It is unclear whether the students were simply taking the flight together, or if they were on a school-sponsored trip, which would affect the legal implications of this accident. When a plane crashes, it is safe to say that something went wrong. It is not always easy to tell if the problem was caused by somebody’s intentional or negligent behavior, or just the result of an accident. In this case, the mobile home park resident’s statement that the plane was flying upside-down before the crash occurred raises the specter of negligence or human error, and it appears that someone may be legally responsible for the students’ deaths.

A New Mexico wrongful death claim is a way for the families of those killed by the conduct of another person to seek compensation. It was not known at the time the article was published whether the pilot, who was killed, was the owner of the plane that crashed. If the pilot was at fault for the accident and was killed, there may still be parties that could be held responsible for the teenagers’ deaths. The plane likely carried liability insurance, which could help to compensate the victims’ families for their loss. The owner of the plane, if he was not the pilot, could also be legally responsible in some way. If the students were on a trip that was somehow sponsored or supported by their school, the school could be held responsible. Since the school that the students were attending was a charter school, a civil claim for damages may succeed more easily than if the claim was against a regular public school.
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In a tragic accident last month, one woman was killed and three others were injured when their car clipped another vehicle and smashed head-on into a light pole. According to a report by a Fox affiliate KFOX15, the driver was speeding and drove through a red light at an intersection in Anthony, New Mexico, when he struck a car that was stopped at the traffic light and veered into a light pole. None of the occupants had their seat belts on, and the front seat passenger was ejected from the car and died on the scene. The other occupants were severely injured and airlifted to a hospital in El Paso, Texas.

According to the report, the car was speeding by at least 15 miles an hour when it entered the intersection, and there was no evidence that the driver applied the brakes before crashing. Police believe that the driver was drunk at the time, and that his intoxication played a role in the accident.

Drunk, Negligent, and Reckless Driving in New Mexico

In New Mexico, drivers face various penalties for driving recklessly and causing injury, death or property damage. The driver from last month’s accident can face criminal penalties for drunk or reckless driving, battery, and manslaughter. Additionally, the driver may be financially liable to the injured passengers and the family of the deceased woman. If the driver of the car had auto insurance, his insurance company could also be liable for damages. Accidents caused by drunk or reckless driving result in significant costs, and unfortunately the victims of these accidents can rarely afford the expense.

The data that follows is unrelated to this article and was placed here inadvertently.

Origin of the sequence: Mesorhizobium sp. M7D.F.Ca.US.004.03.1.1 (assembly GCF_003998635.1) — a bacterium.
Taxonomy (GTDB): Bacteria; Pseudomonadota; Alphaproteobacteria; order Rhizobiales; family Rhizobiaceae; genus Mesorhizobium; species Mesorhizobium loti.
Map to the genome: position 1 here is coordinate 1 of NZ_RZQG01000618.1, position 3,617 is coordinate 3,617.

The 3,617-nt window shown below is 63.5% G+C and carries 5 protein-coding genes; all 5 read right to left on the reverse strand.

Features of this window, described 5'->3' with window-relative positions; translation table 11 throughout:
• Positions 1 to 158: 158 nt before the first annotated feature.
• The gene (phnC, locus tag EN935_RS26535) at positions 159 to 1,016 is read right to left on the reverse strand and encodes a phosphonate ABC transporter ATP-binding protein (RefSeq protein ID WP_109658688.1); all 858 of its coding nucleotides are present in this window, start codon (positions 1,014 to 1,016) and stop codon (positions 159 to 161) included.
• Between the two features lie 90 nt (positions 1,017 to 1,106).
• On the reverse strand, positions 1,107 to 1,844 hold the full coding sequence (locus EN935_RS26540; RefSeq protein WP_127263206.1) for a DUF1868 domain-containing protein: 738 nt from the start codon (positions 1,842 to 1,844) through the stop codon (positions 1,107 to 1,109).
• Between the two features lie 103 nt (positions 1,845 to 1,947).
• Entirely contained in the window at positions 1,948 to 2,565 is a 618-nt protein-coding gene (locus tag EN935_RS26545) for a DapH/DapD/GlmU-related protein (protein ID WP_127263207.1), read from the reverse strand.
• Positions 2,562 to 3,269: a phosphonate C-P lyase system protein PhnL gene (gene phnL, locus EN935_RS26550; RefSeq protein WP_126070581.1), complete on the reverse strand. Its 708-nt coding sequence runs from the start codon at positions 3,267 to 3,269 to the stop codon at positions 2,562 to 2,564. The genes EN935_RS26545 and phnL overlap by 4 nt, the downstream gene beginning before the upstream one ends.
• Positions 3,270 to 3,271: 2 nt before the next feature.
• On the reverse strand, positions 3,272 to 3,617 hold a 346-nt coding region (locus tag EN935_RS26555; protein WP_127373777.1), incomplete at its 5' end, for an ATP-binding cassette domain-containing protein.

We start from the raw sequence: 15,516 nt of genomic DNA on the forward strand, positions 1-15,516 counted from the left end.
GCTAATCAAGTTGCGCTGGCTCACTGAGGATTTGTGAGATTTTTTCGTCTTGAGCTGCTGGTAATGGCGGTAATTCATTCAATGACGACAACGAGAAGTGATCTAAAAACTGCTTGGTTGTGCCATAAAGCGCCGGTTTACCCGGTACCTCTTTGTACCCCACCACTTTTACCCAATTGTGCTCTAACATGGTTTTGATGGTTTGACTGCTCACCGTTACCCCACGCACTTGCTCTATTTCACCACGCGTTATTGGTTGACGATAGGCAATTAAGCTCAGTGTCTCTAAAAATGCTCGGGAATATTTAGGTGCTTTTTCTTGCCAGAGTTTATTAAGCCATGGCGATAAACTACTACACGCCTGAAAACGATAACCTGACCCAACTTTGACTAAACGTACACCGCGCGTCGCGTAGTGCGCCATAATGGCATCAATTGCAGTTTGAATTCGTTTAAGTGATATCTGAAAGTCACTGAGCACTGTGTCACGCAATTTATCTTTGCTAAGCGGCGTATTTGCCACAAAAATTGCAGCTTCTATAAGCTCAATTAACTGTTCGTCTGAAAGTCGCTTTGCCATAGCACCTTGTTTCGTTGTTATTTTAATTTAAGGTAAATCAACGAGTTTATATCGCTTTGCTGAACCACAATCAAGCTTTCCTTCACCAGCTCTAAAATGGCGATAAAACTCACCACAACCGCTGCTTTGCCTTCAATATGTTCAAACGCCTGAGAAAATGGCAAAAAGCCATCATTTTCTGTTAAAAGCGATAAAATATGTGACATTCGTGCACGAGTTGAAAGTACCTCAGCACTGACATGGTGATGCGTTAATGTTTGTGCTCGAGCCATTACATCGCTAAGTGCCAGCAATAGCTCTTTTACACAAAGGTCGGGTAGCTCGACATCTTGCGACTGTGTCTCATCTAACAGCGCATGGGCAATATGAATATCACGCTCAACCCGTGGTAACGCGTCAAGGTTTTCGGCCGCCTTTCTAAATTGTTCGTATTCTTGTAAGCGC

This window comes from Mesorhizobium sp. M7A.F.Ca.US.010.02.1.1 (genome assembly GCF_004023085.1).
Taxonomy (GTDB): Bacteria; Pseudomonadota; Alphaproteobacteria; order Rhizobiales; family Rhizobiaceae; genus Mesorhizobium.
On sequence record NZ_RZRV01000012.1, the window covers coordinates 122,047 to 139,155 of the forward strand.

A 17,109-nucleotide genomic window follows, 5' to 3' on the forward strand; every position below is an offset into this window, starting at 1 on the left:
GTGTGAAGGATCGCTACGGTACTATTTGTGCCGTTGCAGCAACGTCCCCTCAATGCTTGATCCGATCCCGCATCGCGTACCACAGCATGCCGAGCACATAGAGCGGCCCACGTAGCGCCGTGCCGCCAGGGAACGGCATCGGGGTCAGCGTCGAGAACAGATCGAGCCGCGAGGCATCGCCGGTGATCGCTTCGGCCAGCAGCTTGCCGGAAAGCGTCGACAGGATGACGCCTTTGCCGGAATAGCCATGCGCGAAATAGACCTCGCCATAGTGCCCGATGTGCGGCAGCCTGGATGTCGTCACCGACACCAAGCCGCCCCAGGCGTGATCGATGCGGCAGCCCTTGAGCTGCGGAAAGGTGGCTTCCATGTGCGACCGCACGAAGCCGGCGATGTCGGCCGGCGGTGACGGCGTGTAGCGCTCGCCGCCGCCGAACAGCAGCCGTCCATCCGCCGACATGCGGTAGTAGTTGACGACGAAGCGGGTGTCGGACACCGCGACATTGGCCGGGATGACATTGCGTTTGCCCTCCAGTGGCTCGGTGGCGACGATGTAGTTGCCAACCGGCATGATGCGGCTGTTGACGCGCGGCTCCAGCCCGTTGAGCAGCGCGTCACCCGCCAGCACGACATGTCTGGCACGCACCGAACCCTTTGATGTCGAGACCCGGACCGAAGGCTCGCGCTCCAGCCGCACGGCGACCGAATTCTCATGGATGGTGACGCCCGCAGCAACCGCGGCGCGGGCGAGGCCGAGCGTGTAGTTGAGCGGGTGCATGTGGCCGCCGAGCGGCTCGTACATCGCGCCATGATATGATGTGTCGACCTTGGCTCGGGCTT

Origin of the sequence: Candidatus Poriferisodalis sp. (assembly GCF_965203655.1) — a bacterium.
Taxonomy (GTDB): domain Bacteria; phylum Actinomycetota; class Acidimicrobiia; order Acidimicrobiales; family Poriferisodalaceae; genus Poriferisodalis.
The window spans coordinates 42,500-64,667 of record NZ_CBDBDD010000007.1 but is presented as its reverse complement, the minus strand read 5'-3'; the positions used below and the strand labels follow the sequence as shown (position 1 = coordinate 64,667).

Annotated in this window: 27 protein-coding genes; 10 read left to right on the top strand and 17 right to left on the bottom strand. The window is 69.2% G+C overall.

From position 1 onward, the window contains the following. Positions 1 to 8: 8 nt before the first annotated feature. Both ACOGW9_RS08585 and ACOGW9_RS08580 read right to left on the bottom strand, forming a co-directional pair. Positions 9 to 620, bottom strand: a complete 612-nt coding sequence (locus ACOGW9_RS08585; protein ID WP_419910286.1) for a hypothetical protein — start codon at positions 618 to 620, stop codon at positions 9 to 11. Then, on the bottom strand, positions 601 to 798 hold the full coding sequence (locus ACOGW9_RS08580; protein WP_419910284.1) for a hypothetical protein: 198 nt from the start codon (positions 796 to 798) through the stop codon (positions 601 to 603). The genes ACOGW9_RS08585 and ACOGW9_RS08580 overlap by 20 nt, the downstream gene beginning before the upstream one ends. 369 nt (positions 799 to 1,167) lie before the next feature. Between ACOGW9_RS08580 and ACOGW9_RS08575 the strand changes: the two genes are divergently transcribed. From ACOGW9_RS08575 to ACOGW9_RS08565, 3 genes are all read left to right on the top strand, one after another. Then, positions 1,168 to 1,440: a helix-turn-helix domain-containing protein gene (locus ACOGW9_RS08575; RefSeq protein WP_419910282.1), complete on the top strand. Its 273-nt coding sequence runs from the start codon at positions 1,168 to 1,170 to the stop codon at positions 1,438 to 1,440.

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A Bakersfield, California man was recently sentenced to 15 years to life in prison for second degree murder in connection with a fatal traffic collision in a construction zone. 32-year-old Jerad Cross was convicted of killing a 45-year-old Clovis man when he rear-ended his stopped vehicle while under the influence of prescription medication and other drugs. According to authorities, the force of the impact forced the deceased man’s pick-up truck underneath the trailer of a semi-truck.

The local District Attorney’s Office apparently chose to pursue a rare murder charge because Cross was driving on a suspended motor vehicle operator’s license at the time of the collision. Previously, Cross was charged with driving under the influence of drugs or alcohol, speeding on at least five occasions, and he was allegedly involved in at least three other at-fault crashes. Immediately prior to the deadly accident, Cross purportedly crushed and snorted prescription medication in an effort to increase the effect of the drugs. He also apparently smoked methamphetamine the night before the accident.

At trial, Cross argued he was not guilty of second degree murder because he failed to understand he was endangering others when the wreck occurred. Prosecutors claimed Cross was well aware of the risks because the label on the drugs he took cautions against driving while taking the medication. Following two weeks of testimony, jurors convicted Cross on the murder charge as well as gross vehicular manslaughter while intoxicated, possession of drug paraphernalia, and operating a vehicle with a suspended driver’s license.